Oncologists will get an average 6%
increase from Medicare in calendar 2001. That puts them about midway amongst
specialists, with optometrists getting a 12% hike and gastroenterologists coming
out with a big goose egg.
All specialties start out with a 5.1% increase, owing
to an increase in the conversion factor to $38.2581 The conversion factor is the
dollar figure against which the total relative value units (RVUs) for a
particular CPT code is multiplied. However, in 2001 the 5.1% increase each
specialty gets will be further modifiedup or downbased on changes to the
RVUs for the particular CPT codes they bill. The three key elements of those
RVUs are physician work, practice expense, and malpractice expense. Practice
expense is the key area of change.
Under the direction of Congress, Medicare has
been on a 4-year schedule to shift practice expenses from historical to
resource-based, and 2001 is the third year of the transition period. Practice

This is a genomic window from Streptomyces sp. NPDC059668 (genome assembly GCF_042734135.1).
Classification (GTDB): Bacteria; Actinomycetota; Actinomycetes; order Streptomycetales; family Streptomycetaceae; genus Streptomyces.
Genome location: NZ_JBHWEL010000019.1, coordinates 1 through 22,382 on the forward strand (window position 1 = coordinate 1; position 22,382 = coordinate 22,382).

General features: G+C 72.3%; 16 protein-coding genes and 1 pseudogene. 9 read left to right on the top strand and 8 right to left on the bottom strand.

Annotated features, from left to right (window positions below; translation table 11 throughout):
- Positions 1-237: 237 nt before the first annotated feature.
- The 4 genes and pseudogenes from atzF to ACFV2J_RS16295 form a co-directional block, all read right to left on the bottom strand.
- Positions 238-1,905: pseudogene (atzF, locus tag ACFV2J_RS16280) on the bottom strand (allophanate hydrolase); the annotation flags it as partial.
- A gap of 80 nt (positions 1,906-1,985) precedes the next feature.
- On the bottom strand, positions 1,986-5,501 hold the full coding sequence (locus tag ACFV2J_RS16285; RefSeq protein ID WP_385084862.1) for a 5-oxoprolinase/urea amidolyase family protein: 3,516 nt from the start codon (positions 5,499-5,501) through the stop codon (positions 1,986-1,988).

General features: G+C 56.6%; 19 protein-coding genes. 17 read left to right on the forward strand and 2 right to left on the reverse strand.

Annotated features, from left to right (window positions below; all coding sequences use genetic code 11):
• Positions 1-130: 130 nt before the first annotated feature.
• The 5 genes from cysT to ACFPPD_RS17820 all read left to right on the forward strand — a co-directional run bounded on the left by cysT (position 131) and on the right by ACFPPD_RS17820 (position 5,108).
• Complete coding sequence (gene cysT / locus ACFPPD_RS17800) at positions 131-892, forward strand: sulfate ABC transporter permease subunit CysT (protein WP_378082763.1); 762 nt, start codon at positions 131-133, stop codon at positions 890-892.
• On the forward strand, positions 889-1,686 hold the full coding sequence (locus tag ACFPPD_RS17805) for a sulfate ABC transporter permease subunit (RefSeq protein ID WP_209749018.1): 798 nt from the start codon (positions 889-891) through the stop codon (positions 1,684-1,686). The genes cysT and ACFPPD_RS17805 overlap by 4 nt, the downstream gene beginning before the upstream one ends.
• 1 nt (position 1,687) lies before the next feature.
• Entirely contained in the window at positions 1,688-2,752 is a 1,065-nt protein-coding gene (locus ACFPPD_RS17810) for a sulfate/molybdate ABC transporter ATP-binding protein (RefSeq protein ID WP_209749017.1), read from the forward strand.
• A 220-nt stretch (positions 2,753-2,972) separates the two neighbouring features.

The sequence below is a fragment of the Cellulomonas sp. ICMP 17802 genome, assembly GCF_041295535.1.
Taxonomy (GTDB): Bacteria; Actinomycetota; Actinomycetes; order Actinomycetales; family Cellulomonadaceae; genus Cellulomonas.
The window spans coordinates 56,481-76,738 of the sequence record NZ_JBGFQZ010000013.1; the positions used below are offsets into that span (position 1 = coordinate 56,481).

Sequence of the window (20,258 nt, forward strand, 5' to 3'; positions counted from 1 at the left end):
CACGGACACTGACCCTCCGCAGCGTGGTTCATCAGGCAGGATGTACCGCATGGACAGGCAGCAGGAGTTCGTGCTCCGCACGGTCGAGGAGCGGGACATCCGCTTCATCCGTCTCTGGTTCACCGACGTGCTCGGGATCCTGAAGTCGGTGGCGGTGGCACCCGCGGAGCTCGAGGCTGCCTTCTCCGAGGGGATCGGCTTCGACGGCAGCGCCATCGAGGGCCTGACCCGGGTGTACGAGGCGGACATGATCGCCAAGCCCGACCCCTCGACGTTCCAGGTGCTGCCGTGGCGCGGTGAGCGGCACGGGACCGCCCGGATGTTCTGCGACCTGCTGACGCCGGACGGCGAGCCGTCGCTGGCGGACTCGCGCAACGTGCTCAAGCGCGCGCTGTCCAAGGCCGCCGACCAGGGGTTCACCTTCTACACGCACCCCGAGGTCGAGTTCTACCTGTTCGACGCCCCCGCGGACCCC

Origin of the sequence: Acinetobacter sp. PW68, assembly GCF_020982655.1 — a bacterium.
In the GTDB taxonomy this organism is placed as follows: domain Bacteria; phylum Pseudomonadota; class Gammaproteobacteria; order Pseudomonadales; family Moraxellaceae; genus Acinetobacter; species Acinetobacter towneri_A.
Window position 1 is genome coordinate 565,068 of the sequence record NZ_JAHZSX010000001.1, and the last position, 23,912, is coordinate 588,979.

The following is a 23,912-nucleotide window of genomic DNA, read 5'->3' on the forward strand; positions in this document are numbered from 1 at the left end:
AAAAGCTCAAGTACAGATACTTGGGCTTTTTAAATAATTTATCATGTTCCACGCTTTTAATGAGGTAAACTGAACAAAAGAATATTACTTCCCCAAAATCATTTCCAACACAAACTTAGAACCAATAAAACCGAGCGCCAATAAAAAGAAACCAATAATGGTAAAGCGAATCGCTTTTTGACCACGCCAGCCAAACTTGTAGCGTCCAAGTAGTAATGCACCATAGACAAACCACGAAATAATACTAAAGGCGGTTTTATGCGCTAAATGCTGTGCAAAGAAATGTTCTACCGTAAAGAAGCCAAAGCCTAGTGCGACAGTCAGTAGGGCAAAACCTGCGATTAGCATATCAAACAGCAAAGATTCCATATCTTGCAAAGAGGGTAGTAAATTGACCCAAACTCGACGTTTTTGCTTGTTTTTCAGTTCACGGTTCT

expenses will be 25% historical to 75% resource-based. The continuing shift in
2001 is scheduled to reduce oncologists’ share of the practice expense pie by
2% below what it might otherwise have been. Keep in mind, however, that
reimbursement for oncology-heavy CPT codes is increasing just a little less than
it would have without the 2001 practice expense changes.
Medicare also made some
changes to individual CPT codes that have nothing to do with the 4-year shift.
Oncologists got a big victory when Medicare decided to reinstate the 10 minutes
of clinical staff time to the practice expense RVUs for two chemotherapy
administration CPT codes96408 (intravenous, push technique) and 96410
(intravenous, infusion technique, up to 1 hour).